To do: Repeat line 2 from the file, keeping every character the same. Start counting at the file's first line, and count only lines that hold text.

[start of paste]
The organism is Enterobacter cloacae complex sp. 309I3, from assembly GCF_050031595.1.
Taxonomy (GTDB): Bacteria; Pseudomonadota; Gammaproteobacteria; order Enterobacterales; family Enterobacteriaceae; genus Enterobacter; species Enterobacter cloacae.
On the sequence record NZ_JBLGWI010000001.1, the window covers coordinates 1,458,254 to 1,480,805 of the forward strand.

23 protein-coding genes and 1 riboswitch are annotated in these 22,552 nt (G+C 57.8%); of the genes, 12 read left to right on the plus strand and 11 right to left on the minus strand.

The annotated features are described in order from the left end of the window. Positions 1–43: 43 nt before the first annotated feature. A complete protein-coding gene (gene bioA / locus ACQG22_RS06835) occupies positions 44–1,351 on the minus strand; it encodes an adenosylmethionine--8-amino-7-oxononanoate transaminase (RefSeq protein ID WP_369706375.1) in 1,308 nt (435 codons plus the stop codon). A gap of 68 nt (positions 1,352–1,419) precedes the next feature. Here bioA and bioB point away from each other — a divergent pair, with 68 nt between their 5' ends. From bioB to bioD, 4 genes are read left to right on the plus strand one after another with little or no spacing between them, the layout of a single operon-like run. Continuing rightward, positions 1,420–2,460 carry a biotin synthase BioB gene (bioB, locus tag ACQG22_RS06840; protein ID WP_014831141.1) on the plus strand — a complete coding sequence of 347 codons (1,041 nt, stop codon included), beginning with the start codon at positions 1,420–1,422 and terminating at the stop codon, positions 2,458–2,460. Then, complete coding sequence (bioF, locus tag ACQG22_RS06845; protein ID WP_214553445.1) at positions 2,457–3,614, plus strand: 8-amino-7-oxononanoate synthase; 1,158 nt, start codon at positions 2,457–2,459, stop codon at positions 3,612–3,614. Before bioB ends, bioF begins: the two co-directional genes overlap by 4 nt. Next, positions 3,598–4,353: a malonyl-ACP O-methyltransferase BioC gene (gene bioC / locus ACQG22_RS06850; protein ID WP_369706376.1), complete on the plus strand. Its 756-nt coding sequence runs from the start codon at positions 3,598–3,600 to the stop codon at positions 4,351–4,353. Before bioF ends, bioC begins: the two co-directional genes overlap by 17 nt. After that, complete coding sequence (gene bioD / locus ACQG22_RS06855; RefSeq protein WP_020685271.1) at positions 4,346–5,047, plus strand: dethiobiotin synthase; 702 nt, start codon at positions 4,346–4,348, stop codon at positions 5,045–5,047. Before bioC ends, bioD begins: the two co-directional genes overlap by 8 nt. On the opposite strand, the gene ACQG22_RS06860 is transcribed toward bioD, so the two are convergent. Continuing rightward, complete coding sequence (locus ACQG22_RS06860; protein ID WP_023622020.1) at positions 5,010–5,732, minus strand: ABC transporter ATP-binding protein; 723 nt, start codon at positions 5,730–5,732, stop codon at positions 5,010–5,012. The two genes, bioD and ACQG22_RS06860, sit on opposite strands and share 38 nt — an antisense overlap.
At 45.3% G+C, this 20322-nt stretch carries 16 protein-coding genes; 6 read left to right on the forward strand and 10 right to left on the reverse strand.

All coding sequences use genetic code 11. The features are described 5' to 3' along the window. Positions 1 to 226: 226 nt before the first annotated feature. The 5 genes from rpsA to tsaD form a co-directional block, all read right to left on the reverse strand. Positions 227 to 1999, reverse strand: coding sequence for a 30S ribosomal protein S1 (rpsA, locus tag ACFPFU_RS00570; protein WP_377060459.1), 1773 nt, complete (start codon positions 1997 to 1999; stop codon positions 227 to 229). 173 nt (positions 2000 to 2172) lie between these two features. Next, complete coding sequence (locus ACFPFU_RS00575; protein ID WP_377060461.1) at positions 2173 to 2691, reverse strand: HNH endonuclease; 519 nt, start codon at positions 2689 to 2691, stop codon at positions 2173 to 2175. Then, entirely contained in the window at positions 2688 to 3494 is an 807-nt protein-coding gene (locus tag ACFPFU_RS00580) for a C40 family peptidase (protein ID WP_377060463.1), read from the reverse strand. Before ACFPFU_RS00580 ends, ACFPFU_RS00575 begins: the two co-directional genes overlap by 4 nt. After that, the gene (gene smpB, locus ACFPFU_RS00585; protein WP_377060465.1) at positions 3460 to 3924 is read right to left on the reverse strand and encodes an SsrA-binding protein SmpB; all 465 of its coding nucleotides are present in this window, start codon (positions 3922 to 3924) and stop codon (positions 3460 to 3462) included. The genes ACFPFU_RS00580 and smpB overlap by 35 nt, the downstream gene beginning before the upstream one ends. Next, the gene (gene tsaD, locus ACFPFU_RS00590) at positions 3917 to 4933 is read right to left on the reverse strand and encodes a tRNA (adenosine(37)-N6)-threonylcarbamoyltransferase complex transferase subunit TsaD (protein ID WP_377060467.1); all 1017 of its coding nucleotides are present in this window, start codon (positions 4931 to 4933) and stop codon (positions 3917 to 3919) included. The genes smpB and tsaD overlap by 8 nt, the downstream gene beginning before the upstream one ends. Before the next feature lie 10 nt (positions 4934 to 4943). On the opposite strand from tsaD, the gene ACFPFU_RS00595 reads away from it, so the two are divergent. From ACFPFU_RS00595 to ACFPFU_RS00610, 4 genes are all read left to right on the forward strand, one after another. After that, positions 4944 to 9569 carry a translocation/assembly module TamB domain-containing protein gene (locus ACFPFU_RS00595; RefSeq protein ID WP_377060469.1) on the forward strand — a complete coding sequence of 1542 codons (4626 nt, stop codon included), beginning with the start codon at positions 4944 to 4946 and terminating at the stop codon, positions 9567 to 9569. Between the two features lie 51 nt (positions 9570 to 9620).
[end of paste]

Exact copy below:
Taxonomy (GTDB): Bacteria; Pseudomonadota; Gammaproteobacteria; order Enterobacterales; family Enterobacteriaceae; genus Enterobacter; species Enterobacter cloacae.